With impeccable application of the principles of palliative care we could be close to eradicating the supposed need for euthanasia and potentially encountering advocacy for euthanasia in rare and really exceptional circumstances.
Poor palliative care can cause euthanasia
The decision to consider and the intention to carry out euthanasia or assisted suicide is most commonly the result of unbearable suffering and or the failure to alleviate symptoms and relieve suffering which are associated with that particular illness.
Often the distress one experiences after being diagnosed with a life-threatening illness involves emotional, mental and spiritual concerns and the physical effects are considered in the latter stages of the illness.
Unfortunately health care workers, in general, place more emphasis on the physical wellbeing and the relief of physical symptoms. This means that the spiritual, mental and emotional concerns are relegated to the periphery of management.
What obligation do we have regarding treatment?
Competent persons receiving care, and proxies of persons who are not competent, are to seek those measures that offer a reasonable hope of benefit and that can be obtained and used without excessive pain, expense or other serious inconvenience.
Persons receiving care are not obliged to seek treatment when it is of no benefit, or when the burdens resulting from treatment are clearly disproportionate to the benefits hoped for or obtained.
The difference between euthanasia and withdrawing treatment
In the withdrawal or withholding of extraordinary or disproportionate treatment, the intention is not to cause death but to allow the person to die naturally; in euthanasia the intention is to cause death — the patient does not die naturally but before his or her time.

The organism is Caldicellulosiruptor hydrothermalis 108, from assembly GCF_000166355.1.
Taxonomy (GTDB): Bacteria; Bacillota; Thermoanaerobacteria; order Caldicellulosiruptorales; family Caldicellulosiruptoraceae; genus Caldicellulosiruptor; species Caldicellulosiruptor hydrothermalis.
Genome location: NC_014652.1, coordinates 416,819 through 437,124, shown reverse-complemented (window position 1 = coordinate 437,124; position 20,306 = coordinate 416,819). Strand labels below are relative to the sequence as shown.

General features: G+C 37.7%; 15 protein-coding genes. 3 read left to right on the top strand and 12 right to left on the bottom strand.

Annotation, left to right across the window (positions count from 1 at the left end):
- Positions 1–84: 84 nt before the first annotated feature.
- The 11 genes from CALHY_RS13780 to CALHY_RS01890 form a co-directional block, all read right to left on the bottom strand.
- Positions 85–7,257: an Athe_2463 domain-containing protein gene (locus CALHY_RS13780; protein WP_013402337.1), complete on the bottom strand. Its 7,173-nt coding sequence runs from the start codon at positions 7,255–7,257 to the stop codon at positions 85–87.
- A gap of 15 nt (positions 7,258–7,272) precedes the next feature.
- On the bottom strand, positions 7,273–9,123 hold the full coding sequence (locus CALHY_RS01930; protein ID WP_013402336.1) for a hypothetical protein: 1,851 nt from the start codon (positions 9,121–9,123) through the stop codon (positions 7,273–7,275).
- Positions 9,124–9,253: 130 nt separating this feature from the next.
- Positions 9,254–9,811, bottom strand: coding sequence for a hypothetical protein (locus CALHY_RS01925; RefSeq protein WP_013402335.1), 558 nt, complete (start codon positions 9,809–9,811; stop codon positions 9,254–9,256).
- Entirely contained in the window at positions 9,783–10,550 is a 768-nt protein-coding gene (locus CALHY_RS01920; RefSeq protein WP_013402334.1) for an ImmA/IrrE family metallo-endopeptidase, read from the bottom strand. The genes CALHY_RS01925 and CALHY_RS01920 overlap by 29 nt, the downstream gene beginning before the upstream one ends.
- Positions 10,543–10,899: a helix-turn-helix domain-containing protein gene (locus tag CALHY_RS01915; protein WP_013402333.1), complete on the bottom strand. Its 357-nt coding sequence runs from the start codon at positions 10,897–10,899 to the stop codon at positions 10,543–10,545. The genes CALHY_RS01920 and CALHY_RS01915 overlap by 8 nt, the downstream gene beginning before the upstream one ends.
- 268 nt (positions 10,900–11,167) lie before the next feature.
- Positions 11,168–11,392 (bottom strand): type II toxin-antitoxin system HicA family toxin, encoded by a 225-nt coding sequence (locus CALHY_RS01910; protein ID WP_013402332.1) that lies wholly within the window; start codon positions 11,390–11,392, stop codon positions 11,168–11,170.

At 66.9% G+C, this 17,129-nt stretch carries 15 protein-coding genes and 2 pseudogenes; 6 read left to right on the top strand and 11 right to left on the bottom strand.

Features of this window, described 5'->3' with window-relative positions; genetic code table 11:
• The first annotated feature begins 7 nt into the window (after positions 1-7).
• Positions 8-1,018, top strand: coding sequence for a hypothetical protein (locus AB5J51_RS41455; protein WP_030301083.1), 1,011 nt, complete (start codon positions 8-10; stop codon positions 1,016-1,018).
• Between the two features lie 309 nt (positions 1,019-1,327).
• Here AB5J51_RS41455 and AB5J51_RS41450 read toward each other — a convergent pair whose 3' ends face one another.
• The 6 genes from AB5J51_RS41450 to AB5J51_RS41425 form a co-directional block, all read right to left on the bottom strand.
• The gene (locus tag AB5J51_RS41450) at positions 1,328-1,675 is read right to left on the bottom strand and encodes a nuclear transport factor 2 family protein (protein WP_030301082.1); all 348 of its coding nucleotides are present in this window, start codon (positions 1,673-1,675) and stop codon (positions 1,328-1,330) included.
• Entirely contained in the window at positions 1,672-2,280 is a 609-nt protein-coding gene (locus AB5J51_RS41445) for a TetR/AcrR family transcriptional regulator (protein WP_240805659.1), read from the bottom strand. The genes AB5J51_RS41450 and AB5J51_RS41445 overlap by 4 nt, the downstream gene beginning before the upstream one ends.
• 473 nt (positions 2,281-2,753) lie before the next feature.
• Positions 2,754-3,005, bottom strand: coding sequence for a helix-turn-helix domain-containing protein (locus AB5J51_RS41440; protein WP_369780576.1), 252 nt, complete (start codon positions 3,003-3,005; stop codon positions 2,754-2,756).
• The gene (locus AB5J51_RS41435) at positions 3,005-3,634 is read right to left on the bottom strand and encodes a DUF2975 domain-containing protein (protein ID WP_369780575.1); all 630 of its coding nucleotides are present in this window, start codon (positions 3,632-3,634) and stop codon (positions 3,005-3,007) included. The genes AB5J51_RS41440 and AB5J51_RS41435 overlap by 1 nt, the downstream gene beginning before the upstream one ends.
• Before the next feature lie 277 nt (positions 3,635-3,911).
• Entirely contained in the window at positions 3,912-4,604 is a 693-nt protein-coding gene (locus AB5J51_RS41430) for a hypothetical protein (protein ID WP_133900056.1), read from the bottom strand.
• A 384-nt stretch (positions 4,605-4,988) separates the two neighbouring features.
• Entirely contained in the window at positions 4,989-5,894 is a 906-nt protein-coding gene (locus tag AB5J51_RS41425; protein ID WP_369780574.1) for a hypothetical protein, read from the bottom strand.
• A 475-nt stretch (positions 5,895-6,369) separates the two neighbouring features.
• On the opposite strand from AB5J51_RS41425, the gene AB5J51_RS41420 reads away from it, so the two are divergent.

When disproportionate treatment is withdrawn or withheld, the cause of death is the underlying disease or condition. In euthanasia, on the other hand, the cause of death is the lethal injection, pill or other means used.
There is a great difference between allowing someone to die and causing someone to die. Intention is the key element in distinguishing between euthanasia and other end-of-life decisions.
Isn’t euthanasia a victimless crime?
Where, we may be asked (or be tempted to ask ourselves), is the harm to society with euthanasia and assisted suicide?
Legalising euthanasia and assisted suicide is not a private matter because changing the law is a very public process. The act of euthanasia or assisted suicide also involves third parties such as physicians, pharmacists, family and friends. In other words, it requires the law to sanction it and third parties to carry it out.
Such a law would obviously jeopardise the role of the medical profession, which is to safeguard life, and would seriously undermine the trust that must exist between patient and doctor.
The legal prohibition of killing is foundational; it protects everyone equally and is essential to the basic trust of living together in community. Public acceptance of this act could dull our consciences to the gravity of taking human life. Euthanasia and assisted suicide, therefore, have a public dimension.
Melese Tumato Shula is a pastoral care officer at Catholic Healthcare Association of South Africa (Cathca) in Johannesburg. In next week’s issue he will look at issues such as Living Wills and how a Christian response outweighs the call for euthanasia and assisted suicide.